Music is an integral part of life for Dakarois people and you’ll find a live show on every night. Mbalax is the national music genre of Senegal and its best known artist is Grammy-winning superstar Youssou N’Dour. N’Dour owns the hottest club in town Thiossane, which plays a mix of local and international music. If you’re fortunate you may catch a late Saturday night performance by the man himself. Other prominent musicians include Ismael Lo, Baaba Maal, Chiekh Lo and Mor Thiam (who just so happens to be the father of Senegalese American singer Akon).
The local bar scene is thriving and you’ll be spoilt for choices of places to grab a drink and dance the night away, while enraptured by the unique sounds of Senegal. L’Institut Francais and Just 4 U are two of Dakar’s most popular hangout spots.
Forget the staged WWE matches, Senegalese wrestling is the real deal. Laamb, as it’s called in Wolof, is loved by locals and attracts large crowds. Champion wrestlers are popular figures, revered in society. Senegalese wrestling holds cultural and historical significance. The traditional sport began as a method of training for war among the Serer people.
The athletes are modern day warriors, clad in little more than loincloth, amulets and mouth guards. Battle grounds vary from beaches to specially designed arenas. The first warrior to lift up their opponent and throw them to the ground is the winner.
You may be familiar with the saga that is the jollof wars. A never ending war in which nations across West Africa “fight” over who makes the best jollof rice. But did you know that jollof originated in Senegal? The name is derived from the Wolof people of Senegal and the Jolof Empire or Wolof Empire that ruled parts of Senegal from the 14th to 16th century. In Senegal today the dish is called cebu jen or Thiéboudienne and is considered the national dish. The one pot dish is typically eaten with fish and a selection of vegetables. Other popular dishes include mafe (typically consists of rice and meat in a peanut sauce), accara or akkara (black-eyed pea fritters commonly sold as street food) and dibi (roasted meat also sold as street food). Being surrounded by the ocean, fish and seafood are abundant. Wash it all down with bissap (the local hibiscus drink often infused with ginger).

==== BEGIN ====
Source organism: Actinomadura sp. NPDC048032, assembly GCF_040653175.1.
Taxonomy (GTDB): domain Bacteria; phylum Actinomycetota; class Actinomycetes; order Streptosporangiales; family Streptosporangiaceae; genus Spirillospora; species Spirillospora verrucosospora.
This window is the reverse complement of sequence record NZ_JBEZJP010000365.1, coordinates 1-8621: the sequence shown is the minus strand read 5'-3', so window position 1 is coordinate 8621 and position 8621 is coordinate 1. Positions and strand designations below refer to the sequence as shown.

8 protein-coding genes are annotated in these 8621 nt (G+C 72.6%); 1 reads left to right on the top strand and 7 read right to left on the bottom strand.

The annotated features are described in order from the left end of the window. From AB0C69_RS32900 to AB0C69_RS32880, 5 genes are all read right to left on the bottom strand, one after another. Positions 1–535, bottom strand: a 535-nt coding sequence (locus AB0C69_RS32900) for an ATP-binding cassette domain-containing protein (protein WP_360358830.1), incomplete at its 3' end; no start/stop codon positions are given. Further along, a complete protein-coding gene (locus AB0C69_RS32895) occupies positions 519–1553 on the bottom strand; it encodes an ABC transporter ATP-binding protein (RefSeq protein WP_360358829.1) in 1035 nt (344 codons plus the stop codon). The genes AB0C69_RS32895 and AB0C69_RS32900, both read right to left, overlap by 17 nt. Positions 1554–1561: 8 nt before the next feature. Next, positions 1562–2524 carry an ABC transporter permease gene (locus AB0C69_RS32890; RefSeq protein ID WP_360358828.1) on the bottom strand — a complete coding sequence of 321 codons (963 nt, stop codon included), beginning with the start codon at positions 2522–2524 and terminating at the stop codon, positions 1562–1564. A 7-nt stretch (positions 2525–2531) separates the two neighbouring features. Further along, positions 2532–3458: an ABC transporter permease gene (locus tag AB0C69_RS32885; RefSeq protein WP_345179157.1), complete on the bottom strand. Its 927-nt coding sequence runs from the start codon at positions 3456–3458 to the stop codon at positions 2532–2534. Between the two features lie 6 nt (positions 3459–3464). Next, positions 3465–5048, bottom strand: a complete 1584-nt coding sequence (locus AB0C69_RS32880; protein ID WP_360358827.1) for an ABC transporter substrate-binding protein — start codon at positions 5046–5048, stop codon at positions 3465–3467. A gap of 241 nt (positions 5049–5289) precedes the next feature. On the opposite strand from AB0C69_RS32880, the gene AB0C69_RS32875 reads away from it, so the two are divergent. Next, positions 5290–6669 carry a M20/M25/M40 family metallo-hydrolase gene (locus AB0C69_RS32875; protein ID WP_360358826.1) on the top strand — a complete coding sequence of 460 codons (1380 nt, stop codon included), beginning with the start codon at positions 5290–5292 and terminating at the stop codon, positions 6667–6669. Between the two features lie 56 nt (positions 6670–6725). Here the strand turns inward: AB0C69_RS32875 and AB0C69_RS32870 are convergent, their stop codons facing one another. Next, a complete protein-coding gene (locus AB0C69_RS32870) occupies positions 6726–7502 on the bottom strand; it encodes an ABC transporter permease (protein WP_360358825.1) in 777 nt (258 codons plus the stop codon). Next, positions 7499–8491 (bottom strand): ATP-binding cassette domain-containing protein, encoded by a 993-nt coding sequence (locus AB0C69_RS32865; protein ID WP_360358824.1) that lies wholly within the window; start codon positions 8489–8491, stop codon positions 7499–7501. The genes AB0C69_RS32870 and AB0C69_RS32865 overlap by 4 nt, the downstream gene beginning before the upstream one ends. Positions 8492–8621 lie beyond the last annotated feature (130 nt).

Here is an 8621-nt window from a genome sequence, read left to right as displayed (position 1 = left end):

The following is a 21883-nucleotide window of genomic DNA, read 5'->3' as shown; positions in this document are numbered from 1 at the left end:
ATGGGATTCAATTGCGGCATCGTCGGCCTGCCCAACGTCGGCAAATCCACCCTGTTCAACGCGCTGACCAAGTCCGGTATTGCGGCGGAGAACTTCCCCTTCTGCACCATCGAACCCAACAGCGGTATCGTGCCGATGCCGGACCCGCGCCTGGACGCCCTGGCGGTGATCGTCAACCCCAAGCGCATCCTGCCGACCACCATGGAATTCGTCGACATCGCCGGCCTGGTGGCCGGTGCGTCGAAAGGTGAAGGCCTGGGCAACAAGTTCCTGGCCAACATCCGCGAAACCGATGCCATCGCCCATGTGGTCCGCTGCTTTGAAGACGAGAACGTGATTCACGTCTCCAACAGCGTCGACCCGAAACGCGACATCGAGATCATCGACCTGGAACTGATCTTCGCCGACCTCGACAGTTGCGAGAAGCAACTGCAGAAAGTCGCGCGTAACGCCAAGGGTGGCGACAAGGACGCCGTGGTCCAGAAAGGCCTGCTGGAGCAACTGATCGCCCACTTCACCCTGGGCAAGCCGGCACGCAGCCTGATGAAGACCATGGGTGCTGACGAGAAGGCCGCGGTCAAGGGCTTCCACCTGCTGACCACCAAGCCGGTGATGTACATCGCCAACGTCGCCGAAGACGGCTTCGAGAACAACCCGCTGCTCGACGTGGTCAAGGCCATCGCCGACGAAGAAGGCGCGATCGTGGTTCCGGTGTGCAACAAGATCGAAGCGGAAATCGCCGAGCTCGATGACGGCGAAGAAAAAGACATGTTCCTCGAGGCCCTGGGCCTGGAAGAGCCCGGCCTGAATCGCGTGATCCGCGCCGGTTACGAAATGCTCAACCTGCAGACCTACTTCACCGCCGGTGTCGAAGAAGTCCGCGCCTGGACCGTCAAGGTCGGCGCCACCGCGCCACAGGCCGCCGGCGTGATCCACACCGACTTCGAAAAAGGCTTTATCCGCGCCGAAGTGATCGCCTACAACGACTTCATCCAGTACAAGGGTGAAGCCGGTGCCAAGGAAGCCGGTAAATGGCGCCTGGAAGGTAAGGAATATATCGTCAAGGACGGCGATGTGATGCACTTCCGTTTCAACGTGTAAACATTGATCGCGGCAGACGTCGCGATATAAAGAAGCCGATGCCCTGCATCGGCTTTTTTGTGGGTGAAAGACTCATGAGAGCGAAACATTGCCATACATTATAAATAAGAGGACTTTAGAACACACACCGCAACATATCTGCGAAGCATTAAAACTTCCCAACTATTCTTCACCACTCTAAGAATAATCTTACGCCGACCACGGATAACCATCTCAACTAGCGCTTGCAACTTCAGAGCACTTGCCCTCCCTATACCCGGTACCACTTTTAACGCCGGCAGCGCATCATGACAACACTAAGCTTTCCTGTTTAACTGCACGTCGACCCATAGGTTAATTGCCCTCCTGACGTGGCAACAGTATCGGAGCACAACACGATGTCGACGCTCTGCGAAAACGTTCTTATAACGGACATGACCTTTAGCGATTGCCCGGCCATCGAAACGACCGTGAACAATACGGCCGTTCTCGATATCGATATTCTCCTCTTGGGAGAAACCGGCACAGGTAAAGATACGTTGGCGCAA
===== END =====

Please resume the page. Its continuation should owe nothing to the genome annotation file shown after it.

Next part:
While the central Dakar offers endless delights, there is much to entice visitors on the outskirts and islands just off the coast. An hour away from Dakar is the striking natural phenomenon, Lac Rose or Lake Retba. The magical lake produces a range of pink hues when the sun hits the salty waters just right. The effect is most visible during the dry season.
Ile de N’gor (Ngor Island) is only a five-minute boat drive from the mainland. You may forget that technically, you’re still in Dakar due to the more relaxed pace of life. It is one of the preferred locations for surfers. You can relax on the beaches, choose from a number of restaurants and if you’d like to stay longer there are several accommodation options.
Ferries run between Dakar Ile de Goree (Goree Island), now a UNESCO Heritage Site, several times a day. The island is best known for the ‘House of Slaves,’ a former slave-trading centre. People go there not only for a historical experience but also to experience island life and the culture of Goree.